On our previous episode, we covered bad controls. I’ve yapped enough about annoying gameplay. Now it’s time to talk about theme. Or more properly the lack thereof.
First, what do I mean by “theme”? It doesn’t have to be a message or even a concept in the same way we view a theme in literature, though video games certainly do tend to have those. I’m not setting the bar that high.
Most of the time when people mention theme in the same sentence as video games, they simply mean setting.
Darkest Dungeon. Care to guess at the theme?
Setting is a huge part of it sure, but there’s also the aesthetic, the music, the lore, the names and descriptions. It’s the consistent application of all those things in a game that comes together as a cohesive whole to make you feel something, especially when that feeling is distinct from what you get in other games.
With that definition in mind, I ask what theme do the classic roguelikes have? The answer is they don’t really have themes at all.
The three cardinal sins of theme
There are three particular ways in which roguelike themes end up being bad or nonexistent.
- High Fantasy is the vanilla ice cream of video game themes
The vast majority of CRPGs and roguelikes in particular have a generic high fantasy theme that throws at you all those familiar, recycled tropes that we know and love. I’m talking elves, orcs, goblins, dwarves, trolls, hobbits, and of course dragons. This is the baseline. The vanilla ice cream of video game themes.
The lineage of all this high fantasy stuff is painfully obvious.
Tolkien -> Dungeons & Dragons -> Adventure -> Rogue -> roguelikes
- Tolkien heavily influenced Dungeons & Dragons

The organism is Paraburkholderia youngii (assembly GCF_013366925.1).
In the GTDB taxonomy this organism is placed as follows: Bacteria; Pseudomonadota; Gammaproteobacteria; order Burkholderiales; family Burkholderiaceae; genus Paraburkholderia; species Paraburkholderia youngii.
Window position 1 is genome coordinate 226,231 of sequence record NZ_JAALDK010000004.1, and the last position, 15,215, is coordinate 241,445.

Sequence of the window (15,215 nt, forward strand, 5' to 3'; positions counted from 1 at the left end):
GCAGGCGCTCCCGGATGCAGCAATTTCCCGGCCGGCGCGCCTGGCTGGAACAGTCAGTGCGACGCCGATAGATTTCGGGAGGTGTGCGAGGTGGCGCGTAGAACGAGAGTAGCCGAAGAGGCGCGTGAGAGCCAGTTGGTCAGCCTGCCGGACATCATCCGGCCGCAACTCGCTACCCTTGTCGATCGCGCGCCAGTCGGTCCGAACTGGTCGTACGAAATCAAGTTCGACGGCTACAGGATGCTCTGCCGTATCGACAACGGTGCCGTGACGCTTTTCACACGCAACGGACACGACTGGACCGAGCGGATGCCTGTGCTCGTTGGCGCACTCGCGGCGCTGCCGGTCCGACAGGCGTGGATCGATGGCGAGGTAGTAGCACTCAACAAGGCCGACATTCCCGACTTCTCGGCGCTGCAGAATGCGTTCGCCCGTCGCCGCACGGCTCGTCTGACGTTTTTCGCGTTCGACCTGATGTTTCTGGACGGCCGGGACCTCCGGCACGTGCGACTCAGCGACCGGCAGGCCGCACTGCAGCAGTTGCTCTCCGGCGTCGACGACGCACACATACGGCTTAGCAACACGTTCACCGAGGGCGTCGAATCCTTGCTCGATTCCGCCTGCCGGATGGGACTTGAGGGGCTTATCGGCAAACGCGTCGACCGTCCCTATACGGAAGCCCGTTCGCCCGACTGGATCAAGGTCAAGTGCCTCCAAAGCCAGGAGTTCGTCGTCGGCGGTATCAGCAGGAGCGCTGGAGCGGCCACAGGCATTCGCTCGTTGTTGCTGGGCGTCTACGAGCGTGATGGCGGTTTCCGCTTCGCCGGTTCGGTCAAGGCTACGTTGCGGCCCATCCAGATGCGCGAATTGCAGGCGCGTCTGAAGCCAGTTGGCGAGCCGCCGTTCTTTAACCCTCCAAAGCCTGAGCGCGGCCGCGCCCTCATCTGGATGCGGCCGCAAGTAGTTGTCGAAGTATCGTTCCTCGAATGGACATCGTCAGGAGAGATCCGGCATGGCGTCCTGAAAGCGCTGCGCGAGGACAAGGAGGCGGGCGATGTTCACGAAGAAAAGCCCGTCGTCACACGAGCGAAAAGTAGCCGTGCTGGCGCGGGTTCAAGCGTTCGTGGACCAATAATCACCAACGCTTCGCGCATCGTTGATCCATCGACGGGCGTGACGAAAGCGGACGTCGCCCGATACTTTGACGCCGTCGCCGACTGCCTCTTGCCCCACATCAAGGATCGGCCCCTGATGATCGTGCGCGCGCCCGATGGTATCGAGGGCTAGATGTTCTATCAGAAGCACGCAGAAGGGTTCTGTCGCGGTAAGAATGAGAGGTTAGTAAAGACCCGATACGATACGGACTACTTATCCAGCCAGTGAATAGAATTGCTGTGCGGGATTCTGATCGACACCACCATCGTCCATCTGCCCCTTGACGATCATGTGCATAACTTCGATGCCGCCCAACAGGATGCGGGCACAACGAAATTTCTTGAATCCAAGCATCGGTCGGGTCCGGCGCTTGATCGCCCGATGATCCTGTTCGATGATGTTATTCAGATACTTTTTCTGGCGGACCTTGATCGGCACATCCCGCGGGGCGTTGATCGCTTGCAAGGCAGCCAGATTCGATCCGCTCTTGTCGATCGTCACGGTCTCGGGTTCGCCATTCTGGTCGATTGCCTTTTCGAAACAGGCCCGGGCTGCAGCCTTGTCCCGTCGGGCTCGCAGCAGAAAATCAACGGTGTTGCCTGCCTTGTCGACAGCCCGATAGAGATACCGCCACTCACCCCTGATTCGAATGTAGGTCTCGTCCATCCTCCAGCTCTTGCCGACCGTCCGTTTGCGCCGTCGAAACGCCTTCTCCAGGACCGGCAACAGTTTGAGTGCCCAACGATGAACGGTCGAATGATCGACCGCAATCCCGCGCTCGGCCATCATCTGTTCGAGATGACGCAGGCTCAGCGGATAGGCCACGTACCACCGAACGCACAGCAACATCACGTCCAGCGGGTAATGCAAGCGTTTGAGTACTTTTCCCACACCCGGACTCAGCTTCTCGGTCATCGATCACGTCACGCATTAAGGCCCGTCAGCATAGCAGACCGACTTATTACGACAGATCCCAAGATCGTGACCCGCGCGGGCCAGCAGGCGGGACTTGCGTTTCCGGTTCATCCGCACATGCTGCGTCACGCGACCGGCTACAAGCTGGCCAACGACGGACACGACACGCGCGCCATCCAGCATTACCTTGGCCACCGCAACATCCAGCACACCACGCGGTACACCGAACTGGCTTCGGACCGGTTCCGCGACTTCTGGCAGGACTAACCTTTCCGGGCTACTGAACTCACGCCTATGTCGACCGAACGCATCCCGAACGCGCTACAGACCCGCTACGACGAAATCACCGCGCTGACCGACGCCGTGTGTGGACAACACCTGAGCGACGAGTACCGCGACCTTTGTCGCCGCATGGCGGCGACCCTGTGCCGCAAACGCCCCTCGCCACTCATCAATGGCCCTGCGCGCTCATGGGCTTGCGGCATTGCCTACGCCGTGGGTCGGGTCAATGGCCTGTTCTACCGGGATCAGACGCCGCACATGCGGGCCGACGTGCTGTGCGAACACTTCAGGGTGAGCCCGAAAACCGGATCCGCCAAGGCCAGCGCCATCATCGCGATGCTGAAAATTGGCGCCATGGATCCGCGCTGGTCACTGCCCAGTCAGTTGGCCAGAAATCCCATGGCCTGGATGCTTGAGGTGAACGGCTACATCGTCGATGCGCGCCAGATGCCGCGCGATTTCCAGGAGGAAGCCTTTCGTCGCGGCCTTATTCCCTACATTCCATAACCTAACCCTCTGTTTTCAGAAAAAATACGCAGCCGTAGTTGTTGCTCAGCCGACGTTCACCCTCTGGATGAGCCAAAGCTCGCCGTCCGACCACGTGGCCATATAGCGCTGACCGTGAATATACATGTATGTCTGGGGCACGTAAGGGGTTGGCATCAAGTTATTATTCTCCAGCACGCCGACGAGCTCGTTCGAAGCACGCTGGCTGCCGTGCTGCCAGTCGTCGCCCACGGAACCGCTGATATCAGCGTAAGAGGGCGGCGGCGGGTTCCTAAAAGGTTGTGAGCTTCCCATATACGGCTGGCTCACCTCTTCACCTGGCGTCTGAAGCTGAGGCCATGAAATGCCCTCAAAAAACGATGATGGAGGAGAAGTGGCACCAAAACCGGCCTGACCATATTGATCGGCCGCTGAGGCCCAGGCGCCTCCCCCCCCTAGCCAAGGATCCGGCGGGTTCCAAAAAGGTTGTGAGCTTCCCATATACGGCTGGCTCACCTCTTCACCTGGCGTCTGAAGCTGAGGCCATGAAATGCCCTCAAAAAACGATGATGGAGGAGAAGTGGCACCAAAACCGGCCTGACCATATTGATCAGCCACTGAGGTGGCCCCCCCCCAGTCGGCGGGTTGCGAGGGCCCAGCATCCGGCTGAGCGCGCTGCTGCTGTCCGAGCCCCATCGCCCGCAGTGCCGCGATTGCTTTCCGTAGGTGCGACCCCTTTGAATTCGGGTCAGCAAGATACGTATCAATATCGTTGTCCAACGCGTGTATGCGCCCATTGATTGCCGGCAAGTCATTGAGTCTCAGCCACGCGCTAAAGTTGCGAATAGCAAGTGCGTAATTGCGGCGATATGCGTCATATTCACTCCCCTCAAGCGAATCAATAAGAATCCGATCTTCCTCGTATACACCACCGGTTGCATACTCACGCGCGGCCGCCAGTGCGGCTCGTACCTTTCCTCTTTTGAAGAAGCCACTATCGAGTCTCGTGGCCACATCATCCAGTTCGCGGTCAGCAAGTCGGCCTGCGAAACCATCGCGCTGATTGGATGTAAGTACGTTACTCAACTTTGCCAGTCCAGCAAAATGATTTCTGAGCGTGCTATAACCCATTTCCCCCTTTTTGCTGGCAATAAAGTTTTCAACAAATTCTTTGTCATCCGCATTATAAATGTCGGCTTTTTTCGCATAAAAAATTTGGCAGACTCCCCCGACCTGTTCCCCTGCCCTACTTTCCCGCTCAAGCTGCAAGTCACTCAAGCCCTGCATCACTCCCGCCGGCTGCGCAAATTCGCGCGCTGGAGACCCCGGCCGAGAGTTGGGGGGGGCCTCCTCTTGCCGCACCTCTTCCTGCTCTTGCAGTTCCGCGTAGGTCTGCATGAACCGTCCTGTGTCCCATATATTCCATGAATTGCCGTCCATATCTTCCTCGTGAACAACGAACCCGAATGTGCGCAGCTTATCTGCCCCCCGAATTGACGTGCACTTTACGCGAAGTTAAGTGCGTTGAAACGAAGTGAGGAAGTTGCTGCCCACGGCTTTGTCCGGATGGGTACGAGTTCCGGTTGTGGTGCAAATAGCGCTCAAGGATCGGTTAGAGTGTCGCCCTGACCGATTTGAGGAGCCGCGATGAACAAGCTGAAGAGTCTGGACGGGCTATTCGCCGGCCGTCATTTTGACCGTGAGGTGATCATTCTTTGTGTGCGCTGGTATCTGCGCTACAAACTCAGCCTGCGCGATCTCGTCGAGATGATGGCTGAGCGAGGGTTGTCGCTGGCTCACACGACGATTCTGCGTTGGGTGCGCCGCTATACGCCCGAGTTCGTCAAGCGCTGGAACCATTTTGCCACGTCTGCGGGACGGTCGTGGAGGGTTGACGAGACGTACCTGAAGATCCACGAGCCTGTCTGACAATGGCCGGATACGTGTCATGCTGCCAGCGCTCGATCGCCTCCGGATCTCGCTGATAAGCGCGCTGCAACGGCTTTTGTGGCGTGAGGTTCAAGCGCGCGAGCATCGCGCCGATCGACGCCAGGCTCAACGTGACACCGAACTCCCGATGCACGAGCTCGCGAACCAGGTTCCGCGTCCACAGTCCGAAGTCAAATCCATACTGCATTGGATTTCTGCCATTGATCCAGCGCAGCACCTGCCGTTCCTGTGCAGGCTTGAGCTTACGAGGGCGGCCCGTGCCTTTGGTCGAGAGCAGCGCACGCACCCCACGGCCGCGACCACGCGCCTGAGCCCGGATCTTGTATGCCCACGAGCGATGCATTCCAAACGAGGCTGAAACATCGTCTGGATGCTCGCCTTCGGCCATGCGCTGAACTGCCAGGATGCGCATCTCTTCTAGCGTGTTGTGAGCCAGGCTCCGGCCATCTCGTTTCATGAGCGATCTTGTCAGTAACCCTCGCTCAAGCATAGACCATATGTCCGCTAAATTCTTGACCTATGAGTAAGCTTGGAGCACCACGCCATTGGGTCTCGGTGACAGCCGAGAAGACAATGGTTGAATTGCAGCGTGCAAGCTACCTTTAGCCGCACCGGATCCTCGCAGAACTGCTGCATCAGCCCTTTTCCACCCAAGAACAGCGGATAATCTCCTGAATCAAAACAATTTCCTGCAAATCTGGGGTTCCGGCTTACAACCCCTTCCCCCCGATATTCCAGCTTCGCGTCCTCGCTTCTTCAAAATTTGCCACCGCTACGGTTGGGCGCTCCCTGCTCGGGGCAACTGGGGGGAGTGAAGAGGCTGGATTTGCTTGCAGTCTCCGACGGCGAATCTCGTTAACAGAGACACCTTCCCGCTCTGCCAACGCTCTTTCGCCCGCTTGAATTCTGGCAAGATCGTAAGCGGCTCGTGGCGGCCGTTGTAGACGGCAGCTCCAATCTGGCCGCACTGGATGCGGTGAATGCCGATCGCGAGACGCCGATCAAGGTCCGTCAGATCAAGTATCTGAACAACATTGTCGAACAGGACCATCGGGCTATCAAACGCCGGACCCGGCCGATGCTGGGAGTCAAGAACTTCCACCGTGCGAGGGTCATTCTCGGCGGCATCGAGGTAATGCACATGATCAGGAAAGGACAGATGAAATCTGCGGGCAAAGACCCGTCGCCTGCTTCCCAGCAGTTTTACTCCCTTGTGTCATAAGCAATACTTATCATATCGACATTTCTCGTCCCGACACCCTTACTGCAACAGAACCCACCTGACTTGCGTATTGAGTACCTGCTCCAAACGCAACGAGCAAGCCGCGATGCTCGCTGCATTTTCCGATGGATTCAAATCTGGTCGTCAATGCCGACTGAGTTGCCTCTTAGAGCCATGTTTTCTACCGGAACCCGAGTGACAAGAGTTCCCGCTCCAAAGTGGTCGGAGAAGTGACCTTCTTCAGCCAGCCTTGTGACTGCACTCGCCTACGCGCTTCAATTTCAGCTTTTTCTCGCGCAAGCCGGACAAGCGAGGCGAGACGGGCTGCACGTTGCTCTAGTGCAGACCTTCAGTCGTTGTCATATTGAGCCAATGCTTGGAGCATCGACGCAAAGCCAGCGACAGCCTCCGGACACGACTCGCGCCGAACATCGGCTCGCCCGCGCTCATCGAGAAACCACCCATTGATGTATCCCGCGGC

- Tolkien heavily influenced Colossal Cave Adventure
- Tolkien heavily influenced Rogue (by way of the aforementioned)
- Tolkien heavily influenced NetHack
And so on and so on for the next 30 years.
“You Hob-bit my whole shit” – J. R. R. Tolkien (presumably)
Each successor in the chain obviously took a great heap of inspiration from the ones that came before. Some went further by just pilfering the terminology directly.
Dungeons & Dragons had hobbits, ents, and balrogs until it had to change the names. Rogue famously had the rust monster and floating eye, Dungeons and Dragons monsters which had to be replaced with the aquator and ice monster. Some games seemed to have dodged the copyright issues. NetHack retains the rust monster, floating eye, hobbits, nazgul, balrog, and on and on.
Several roguelikes were even named after Tolkien!
- Angband and Zangband
- TOME (originally: Tales of Middle Earth)
- Two games named Moria
And a bunch of games just called “DND”.
I’m not saying Tolkien is bad. Like vanilla ice cream, Tolkien is very good. It’s the monotony that is killing me. Tolkien was inspired by Norse, Germanic, Slavic, and Greek mythologies; religion; classic and modern literature; epic poems; language; opera; personal experience; and the horrors of war. So we took a richly detailed, deeply complex, epic fantasy universe and boiled it down to generic elves, dwarves, and orcs.
Let’s try ripping off somebody else for a change, eh?
Another knock off isn’t going to feel fresh to anyone on the planet. Middle Earth has inspired thousands of games and books. Lord of the Rings and The Hobbit are some of the top grossing movies of all time and there’s even a TV show in the works. God knows why anyone would want to see more after watching Peter Jackson remake the same movie 6 times. Anyway…
2) The kitchen sink is kind of disgusting
Adding content to the classic ASCII roguelikes was dirt simple. All you needed was to choose a letter. Half the monsters in Rogue don’t even have special abilities! Talk about easy. In time, a huge number of monsters started to become a selling point for roguelikes.
All of Rogue’s monsters
First, Rogue had to have exactly 26 monsters. Hack had over 50. NetHack has hundreds. Slash’EM has thousands of monsters.